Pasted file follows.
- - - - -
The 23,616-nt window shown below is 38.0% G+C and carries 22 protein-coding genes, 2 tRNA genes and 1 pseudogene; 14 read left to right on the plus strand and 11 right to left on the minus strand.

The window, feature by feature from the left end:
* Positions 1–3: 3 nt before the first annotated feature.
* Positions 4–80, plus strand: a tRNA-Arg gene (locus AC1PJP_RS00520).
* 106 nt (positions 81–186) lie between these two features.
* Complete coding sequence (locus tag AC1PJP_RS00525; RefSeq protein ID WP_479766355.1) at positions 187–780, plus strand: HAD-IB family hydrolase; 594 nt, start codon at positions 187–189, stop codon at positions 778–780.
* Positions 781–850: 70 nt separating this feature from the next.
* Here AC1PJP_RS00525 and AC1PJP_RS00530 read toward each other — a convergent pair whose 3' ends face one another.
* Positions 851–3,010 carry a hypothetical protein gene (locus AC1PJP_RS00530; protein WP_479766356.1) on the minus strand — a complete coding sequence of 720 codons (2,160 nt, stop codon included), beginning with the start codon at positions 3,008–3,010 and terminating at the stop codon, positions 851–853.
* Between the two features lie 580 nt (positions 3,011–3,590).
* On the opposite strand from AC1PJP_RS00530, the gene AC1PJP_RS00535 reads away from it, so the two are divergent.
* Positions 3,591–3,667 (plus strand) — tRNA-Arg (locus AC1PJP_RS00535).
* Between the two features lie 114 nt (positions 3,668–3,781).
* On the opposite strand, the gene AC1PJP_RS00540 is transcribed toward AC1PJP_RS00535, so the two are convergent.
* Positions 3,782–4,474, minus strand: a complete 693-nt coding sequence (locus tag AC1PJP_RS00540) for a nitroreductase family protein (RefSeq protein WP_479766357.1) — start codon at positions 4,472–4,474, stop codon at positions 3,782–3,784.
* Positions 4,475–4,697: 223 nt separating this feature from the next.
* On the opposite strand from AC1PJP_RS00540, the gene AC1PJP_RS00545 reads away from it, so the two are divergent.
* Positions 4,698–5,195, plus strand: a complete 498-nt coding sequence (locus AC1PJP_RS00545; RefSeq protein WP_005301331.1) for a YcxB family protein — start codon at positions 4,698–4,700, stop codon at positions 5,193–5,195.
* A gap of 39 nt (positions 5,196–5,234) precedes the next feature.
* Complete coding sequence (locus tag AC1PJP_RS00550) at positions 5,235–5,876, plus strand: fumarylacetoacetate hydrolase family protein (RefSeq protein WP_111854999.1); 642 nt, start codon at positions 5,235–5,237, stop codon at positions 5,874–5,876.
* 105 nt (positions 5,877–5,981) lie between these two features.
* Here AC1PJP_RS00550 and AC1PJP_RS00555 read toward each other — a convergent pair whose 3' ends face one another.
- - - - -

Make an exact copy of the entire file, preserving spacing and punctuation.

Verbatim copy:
The 23,616-nt window shown below is 38.0% G+C and carries 22 protein-coding genes, 2 tRNA genes and 1 pseudogene; 14 read left to right on the plus strand and 11 right to left on the minus strand.

The window, feature by feature from the left end:
* Positions 1–3: 3 nt before the first annotated feature.
* Positions 4–80, plus strand: a tRNA-Arg gene (locus AC1PJP_RS00520).
* 106 nt (positions 81–186) lie between these two features.
* Complete coding sequence (locus tag AC1PJP_RS00525; RefSeq protein ID WP_479766355.1) at positions 187–780, plus strand: HAD-IB family hydrolase; 594 nt, start codon at positions 187–189, stop codon at positions 778–780.
* Positions 781–850: 70 nt separating this feature from the next.
* Here AC1PJP_RS00525 and AC1PJP_RS00530 read toward each other — a convergent pair whose 3' ends face one another.
* Positions 851–3,010 carry a hypothetical protein gene (locus AC1PJP_RS00530; protein WP_479766356.1) on the minus strand — a complete coding sequence of 720 codons (2,160 nt, stop codon included), beginning with the start codon at positions 3,008–3,010 and terminating at the stop codon, positions 851–853.
* Between the two features lie 580 nt (positions 3,011–3,590).
* On the opposite strand from AC1PJP_RS00530, the gene AC1PJP_RS00535 reads away from it, so the two are divergent.
* Positions 3,591–3,667 (plus strand) — tRNA-Arg (locus AC1PJP_RS00535).
* Between the two features lie 114 nt (positions 3,668–3,781).
* On the opposite strand, the gene AC1PJP_RS00540 is transcribed toward AC1PJP_RS00535, so the two are convergent.
* Positions 3,782–4,474, minus strand: a complete 693-nt coding sequence (locus tag AC1PJP_RS00540) for a nitroreductase family protein (RefSeq protein WP_479766357.1) — start codon at positions 4,472–4,474, stop codon at positions 3,782–3,784.
* Positions 4,475–4,697: 223 nt separating this feature from the next.
* On the opposite strand from AC1PJP_RS00540, the gene AC1PJP_RS00545 reads away from it, so the two are divergent.
* Positions 4,698–5,195, plus strand: a complete 498-nt coding sequence (locus AC1PJP_RS00545; RefSeq protein WP_005301331.1) for a YcxB family protein — start codon at positions 4,698–4,700, stop codon at positions 5,193–5,195.
* A gap of 39 nt (positions 5,196–5,234) precedes the next feature.
* Complete coding sequence (locus tag AC1PJP_RS00550) at positions 5,235–5,876, plus strand: fumarylacetoacetate hydrolase family protein (RefSeq protein WP_111854999.1); 642 nt, start codon at positions 5,235–5,237, stop codon at positions 5,874–5,876.
* 105 nt (positions 5,877–5,981) lie between these two features.
* Here AC1PJP_RS00550 and AC1PJP_RS00555 read toward each other — a convergent pair whose 3' ends face one another.